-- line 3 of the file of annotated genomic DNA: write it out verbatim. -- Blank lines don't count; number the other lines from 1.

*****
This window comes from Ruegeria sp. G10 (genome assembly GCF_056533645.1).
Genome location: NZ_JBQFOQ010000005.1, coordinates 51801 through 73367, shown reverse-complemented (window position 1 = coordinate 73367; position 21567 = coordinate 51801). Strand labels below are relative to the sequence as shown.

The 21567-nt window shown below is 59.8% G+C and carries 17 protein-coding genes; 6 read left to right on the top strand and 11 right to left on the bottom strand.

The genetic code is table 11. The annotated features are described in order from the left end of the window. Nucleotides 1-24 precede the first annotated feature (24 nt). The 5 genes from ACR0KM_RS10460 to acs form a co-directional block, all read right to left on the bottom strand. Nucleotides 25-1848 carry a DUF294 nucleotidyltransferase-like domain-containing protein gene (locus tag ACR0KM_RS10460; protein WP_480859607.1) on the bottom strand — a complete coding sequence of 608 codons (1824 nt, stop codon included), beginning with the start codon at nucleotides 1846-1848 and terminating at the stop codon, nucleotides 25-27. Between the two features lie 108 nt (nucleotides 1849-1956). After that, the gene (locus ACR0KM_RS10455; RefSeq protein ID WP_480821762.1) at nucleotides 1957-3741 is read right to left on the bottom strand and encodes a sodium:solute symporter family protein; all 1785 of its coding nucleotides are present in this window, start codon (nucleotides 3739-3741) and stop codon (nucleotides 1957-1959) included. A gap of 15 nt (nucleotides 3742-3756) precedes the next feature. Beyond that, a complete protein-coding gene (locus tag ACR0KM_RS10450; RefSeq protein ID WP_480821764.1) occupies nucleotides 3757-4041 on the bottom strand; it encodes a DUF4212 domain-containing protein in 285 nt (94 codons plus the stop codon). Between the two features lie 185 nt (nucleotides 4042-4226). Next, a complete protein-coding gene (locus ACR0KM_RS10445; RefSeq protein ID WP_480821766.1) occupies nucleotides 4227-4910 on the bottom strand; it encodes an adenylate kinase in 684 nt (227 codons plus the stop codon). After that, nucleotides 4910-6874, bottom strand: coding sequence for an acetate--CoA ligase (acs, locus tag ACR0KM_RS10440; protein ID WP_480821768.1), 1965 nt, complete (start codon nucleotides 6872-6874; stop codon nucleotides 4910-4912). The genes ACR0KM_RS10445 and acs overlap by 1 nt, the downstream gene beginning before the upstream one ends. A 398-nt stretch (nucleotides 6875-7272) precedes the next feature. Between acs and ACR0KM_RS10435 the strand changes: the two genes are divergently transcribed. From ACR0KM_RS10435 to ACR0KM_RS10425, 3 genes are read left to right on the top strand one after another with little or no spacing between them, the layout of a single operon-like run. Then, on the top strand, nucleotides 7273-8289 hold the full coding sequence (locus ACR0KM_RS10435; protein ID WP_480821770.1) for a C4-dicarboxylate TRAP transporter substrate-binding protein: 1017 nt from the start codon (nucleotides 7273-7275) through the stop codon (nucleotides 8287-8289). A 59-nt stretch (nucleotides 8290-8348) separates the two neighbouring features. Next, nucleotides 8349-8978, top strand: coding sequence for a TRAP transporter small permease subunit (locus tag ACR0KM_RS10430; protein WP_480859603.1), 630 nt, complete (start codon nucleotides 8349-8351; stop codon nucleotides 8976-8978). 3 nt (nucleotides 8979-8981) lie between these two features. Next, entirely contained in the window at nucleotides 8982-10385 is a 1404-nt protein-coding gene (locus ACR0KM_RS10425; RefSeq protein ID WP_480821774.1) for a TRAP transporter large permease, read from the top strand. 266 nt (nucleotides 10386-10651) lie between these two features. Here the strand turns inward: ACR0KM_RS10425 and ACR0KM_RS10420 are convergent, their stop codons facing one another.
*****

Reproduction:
The 21567-nt window shown below is 59.8% G+C and carries 17 protein-coding genes; 6 read left to right on the top strand and 11 right to left on the bottom strand.